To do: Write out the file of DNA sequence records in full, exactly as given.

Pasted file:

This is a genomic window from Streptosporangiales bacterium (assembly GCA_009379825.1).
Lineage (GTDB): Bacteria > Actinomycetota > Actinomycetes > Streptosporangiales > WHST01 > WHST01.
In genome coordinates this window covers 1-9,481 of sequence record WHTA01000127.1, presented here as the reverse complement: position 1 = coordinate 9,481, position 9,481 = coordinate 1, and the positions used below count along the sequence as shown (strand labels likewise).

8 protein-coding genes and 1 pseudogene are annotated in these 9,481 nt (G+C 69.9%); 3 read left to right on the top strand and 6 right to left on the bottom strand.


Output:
This is a genomic window from Streptosporangiales bacterium (assembly GCA_009379825.1).
Lineage (GTDB): Bacteria > Actinomycetota > Actinomycetes > Streptosporangiales > WHST01 > WHST01.
In genome coordinates this window covers 1-9,481 of sequence record WHTA01000127.1, presented here as the reverse complement: position 1 = coordinate 9,481, position 9,481 = coordinate 1, and the positions used below count along the sequence as shown (strand labels likewise).

8 protein-coding genes and 1 pseudogene are annotated in these 9,481 nt (G+C 69.9%); 3 read left to right on the top strand and 6 right to left on the bottom strand.